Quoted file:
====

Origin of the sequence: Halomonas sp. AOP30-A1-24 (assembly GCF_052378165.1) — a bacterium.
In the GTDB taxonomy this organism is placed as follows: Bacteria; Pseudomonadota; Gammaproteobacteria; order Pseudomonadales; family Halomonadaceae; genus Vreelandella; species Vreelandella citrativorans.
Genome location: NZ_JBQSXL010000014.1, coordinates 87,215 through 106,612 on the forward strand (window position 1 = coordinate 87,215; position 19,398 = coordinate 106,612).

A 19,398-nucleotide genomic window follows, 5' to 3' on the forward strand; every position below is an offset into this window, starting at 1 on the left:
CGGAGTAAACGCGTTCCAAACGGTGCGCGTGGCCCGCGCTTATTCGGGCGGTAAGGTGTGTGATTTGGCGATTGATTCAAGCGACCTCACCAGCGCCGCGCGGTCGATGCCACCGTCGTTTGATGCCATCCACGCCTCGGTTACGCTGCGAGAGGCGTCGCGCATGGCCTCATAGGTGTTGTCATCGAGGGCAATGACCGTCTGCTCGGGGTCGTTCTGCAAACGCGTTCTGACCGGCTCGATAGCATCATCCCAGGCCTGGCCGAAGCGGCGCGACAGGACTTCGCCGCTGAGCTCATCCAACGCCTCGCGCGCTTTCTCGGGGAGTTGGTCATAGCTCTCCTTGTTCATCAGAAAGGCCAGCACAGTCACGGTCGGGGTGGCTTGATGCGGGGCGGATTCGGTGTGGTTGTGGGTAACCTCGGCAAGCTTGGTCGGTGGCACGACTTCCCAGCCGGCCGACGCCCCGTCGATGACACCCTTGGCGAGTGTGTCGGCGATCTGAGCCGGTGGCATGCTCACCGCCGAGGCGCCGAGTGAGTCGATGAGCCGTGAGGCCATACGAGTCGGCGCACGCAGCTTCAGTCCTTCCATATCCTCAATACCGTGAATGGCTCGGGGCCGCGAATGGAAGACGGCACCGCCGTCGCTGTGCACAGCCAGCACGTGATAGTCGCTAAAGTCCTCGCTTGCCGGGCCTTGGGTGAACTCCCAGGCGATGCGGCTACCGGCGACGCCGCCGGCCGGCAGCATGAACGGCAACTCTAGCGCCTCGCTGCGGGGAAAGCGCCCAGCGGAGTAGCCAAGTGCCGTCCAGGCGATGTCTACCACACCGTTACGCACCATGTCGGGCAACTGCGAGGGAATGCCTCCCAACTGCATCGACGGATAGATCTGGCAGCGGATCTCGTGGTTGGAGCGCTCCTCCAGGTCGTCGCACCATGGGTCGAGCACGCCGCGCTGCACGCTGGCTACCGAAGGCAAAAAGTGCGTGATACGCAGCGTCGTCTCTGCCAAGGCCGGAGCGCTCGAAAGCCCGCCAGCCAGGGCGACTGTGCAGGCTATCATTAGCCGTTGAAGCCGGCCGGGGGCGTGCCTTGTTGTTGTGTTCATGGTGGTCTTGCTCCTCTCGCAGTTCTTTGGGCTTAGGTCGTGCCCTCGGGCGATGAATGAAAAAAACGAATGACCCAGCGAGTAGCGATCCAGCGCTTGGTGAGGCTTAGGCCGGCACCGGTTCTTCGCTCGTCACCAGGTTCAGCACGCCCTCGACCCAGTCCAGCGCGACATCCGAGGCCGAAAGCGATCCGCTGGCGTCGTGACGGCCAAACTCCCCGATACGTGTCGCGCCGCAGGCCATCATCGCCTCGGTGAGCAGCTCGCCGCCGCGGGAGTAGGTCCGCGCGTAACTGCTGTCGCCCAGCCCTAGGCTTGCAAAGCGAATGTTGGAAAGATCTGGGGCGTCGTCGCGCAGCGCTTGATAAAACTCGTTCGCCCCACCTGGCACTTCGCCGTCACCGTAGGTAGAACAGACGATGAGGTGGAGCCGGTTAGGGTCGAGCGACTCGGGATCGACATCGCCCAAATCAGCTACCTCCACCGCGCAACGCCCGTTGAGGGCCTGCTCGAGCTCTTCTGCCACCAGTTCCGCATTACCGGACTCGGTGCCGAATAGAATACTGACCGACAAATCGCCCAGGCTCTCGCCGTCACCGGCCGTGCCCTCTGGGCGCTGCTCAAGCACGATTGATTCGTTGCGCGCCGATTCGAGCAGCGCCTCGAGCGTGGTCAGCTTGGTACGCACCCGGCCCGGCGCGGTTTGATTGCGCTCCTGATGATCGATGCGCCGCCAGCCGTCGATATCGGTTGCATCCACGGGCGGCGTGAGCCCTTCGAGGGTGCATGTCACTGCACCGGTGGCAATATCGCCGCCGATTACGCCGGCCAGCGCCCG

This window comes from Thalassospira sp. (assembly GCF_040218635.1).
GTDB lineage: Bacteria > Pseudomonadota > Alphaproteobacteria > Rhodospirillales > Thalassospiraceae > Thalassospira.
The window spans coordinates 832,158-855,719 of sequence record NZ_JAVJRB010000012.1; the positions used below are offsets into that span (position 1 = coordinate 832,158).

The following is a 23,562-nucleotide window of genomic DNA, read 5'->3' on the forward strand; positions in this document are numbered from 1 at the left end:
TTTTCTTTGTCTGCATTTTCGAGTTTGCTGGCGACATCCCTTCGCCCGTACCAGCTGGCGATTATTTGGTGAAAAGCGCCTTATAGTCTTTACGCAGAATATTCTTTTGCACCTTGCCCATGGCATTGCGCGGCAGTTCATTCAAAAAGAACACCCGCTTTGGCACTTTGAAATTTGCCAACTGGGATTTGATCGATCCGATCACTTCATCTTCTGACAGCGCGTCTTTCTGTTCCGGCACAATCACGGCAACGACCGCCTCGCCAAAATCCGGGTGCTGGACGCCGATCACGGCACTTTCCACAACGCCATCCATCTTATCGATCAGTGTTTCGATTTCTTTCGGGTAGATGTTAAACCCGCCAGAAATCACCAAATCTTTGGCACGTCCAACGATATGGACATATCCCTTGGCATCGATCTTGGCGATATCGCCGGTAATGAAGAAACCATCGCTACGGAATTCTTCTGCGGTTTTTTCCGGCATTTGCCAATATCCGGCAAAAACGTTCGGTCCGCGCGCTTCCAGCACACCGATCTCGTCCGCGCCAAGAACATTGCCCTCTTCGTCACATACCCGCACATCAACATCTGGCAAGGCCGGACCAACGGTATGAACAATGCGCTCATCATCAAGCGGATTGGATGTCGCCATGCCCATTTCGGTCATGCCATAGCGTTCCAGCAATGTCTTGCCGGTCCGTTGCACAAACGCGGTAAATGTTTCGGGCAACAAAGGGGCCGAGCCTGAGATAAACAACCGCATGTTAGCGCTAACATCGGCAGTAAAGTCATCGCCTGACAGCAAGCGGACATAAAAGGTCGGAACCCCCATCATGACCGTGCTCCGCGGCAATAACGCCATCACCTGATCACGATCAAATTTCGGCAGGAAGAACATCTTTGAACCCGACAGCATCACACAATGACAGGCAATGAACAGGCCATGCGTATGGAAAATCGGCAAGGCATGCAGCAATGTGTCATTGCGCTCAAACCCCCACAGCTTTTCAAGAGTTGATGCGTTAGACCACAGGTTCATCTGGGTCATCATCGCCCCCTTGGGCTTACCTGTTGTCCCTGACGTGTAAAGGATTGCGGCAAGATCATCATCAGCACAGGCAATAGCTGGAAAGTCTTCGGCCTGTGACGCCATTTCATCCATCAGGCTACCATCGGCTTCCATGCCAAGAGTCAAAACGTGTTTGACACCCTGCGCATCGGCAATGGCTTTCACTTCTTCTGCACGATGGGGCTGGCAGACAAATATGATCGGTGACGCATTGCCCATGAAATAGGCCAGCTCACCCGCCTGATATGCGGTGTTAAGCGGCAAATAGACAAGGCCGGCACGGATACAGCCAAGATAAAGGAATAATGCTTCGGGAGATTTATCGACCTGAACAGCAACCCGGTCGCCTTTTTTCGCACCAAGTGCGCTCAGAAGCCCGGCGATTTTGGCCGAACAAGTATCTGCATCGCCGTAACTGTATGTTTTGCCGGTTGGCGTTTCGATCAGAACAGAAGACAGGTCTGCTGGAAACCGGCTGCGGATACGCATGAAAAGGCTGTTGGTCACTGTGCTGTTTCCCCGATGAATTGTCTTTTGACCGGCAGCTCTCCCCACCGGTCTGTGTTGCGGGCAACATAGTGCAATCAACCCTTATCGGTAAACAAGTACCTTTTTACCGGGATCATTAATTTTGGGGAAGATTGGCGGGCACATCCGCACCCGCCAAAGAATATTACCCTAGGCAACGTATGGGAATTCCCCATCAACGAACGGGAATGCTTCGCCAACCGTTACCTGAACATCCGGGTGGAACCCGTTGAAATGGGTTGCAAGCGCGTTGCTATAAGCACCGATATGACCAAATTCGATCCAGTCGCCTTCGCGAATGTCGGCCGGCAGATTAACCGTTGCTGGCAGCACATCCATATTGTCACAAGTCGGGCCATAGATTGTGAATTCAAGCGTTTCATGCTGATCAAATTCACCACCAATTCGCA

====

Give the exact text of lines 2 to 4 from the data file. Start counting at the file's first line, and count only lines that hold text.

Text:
In the GTDB taxonomy this organism is placed as follows: Bacteria; Pseudomonadota; Gammaproteobacteria; order Pseudomonadales; family Halomonadaceae; genus Vreelandella; species Vreelandella citrativorans.
Genome location: NZ_JBQSXL010000014.1, coordinates 87,215 through 106,612 on the forward strand (window position 1 = coordinate 87,215; position 19,398 = coordinate 106,612).

A 19,398-nucleotide genomic window follows, 5' to 3' on the forward strand; every position below is an offset into this window, starting at 1 on the left: